Mergers and deals
As expected, the European Union objected to Oracle’s ($22; ORCL) $7.4 billion proposal to acquire Sun Microsystems ($8; JAVA). At the center of the EU’s concerns was Sun’s mySQL, an open-source database. The objection implies the EU sees potential problems with the merger, a stance Oracle says “reveals a profound misunderstanding of both database competition and open-source dynamics.” Oracle is a Buy and Long-Term Buy. Sun is rated Neutral.
Refusing to sweeten its $16.2 billion bid for British confectioner Cadbury ($51; CBY), Kraft Foods ($27; KFT) extended its offer directly to shareholders. Kraft has received a $9.2 billion bridge loan to help finance the deal. Cadbury’s management called the deal “derisory” but hasn’t received any higher offers. Kraft is rated Neutral.
Motorola ($9; MOT) is reportedly exploring the sale of a unit that makes television set-top boxes and network equipment, worth an estimated $4.5 billion. Motorola is an Underperform.
Johnson & Johnson ($61; JNJ) received unwelcome but not entirely unexpected results from two studies. Researchers found that drug-releasing stents could cause blood clots and scar tissue. The devices also appear to break more often than previously thought, with J&J’s Cypher stent performing worse than the Taxus stent produced by Boston Scientific ($8; BSX). Both models have largely been replaced by newer versions from Abbott Laboratories ($53; ABT) and other companies. In a separate study, anemia drugs heightened the risk of developing blood clots in the lungs and legs of cancer patients. The results supported previous research that has contributed to sales declines for J&J’s Procrit and competing products made by Amgen ($54; AMGN). J&J is a Long-Term Buy. Abbott, Boston Scientific, and Amgen are rated Neutral . . . Baxter International ($57; BAX) raised its quarterly dividend 12% to $0.29, payable Jan. 5. Baxter is a Long-Term Buy . . . In the wake of its acquisition of Wyeth, Pfizer ($18; PFE) plans to close six research-and-development sites, reducing square footage devoted to R&D by 35%. Pfizer is rated Neutral.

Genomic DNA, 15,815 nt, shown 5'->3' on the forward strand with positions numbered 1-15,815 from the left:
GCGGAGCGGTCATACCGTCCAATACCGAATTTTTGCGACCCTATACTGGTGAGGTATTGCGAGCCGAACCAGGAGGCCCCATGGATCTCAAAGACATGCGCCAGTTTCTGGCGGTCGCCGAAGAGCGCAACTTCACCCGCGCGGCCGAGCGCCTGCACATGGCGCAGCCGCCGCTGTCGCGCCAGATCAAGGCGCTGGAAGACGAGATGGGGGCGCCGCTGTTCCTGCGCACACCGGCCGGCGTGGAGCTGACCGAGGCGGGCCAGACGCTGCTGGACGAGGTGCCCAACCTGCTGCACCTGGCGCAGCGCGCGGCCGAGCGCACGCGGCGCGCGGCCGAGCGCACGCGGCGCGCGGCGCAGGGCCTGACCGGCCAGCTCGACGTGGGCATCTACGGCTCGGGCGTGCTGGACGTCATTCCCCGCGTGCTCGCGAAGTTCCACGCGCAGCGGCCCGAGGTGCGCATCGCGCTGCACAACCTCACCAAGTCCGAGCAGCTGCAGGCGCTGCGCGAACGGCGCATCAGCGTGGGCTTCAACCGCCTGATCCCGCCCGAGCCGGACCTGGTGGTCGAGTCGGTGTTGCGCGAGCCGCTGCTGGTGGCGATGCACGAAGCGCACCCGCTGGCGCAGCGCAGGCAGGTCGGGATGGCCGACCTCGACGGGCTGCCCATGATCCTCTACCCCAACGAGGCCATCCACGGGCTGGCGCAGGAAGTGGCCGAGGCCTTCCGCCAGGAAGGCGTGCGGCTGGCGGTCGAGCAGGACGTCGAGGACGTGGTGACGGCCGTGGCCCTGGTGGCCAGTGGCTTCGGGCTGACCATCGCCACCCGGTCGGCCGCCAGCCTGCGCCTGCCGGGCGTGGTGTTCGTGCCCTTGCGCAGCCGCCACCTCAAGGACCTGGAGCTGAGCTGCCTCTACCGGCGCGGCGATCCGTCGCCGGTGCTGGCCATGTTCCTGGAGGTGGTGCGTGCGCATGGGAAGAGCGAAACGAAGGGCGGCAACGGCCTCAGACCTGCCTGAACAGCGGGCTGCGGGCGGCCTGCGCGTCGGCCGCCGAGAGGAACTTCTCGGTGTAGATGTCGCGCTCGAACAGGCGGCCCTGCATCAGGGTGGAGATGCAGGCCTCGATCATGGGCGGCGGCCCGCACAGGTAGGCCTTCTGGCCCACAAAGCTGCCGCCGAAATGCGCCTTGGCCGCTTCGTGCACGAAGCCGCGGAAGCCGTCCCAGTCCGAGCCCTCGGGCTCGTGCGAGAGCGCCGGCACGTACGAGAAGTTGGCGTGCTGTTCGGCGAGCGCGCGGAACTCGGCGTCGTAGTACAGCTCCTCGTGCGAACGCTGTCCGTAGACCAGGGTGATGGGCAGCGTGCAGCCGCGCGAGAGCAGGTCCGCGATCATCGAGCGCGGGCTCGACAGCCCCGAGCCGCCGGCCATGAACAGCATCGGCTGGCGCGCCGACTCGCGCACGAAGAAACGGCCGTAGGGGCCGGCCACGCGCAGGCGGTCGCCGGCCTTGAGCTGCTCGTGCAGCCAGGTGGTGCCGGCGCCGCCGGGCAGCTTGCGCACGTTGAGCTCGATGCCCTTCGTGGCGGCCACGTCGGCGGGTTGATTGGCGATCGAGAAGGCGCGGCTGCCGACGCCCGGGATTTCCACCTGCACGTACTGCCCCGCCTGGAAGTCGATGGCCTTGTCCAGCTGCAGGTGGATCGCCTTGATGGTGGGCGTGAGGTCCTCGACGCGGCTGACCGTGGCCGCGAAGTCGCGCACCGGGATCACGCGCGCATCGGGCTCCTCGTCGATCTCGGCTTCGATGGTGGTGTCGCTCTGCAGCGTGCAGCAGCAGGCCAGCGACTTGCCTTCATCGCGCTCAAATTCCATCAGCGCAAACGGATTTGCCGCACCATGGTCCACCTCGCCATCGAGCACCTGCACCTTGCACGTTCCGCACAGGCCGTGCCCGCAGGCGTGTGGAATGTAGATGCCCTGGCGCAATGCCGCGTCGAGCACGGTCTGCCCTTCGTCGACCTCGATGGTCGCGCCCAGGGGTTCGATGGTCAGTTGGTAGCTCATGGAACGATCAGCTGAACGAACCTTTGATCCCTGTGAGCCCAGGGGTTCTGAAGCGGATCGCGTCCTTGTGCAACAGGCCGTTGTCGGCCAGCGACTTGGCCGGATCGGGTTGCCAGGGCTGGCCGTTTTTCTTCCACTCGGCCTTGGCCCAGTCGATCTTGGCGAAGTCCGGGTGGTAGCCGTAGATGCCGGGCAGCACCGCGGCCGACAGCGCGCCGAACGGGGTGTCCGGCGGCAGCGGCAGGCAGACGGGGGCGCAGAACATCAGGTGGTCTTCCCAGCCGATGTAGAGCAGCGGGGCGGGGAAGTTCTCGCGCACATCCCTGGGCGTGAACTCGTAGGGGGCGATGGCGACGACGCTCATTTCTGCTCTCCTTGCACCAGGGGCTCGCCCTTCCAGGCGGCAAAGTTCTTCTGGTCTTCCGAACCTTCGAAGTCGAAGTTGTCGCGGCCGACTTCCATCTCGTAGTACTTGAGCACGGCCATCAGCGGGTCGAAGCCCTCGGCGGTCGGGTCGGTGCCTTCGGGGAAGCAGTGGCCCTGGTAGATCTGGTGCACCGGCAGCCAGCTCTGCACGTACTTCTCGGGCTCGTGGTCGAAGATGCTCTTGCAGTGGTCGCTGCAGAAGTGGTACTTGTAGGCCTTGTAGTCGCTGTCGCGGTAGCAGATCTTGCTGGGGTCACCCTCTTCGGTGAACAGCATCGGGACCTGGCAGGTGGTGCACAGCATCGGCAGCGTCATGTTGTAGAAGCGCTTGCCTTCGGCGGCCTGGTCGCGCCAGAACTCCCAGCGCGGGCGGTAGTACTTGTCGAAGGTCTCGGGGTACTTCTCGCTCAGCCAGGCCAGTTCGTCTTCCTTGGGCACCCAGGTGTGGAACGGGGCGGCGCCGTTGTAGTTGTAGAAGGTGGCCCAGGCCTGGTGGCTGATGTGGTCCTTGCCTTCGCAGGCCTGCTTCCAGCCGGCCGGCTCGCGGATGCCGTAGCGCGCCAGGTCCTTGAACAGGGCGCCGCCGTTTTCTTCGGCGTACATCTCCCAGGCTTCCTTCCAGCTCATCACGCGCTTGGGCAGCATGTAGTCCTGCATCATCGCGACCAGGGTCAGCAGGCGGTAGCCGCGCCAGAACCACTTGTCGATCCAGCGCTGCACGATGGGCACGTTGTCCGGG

American International Group’s ($38; AIG) core businesses are not performing well, but the insurer’s restructuring efforts received the support of Moody’s Investors Service ($24; MCO), which said the U.S. will likely recover its roughly $180 billion investment in AIG. AIG is rated Neutral.
A judge tossed out a $1.26 billion judgment against PepsiCo ($62; PEP) for failing to respond to a lawsuit accusing it of stealing the idea for bottled water. PepsiCo is rated Neutral.
ENSCO International’s ($46; ESV) board plans to move the company’s headquarters from Delaware to the United Kingdom, pending shareholder approval. ENSCO is rated Neutral.
A consortium led by Exxon Mobil ($73; XOM) won the right to develop an oilfield in Iraq, though the 20-year contract also requires approval from the Iraqi cabinet. This deal would mark the first time a U.S.-led team gained access to the Iraq market. Exxon is a Long-Term Buy.
Dish Network ($20; DISH), which does not pay a quarterly dividend, announced a one-time dividend of $2.00 per share, payable Dec. 2. Dish Network is rated Neutral.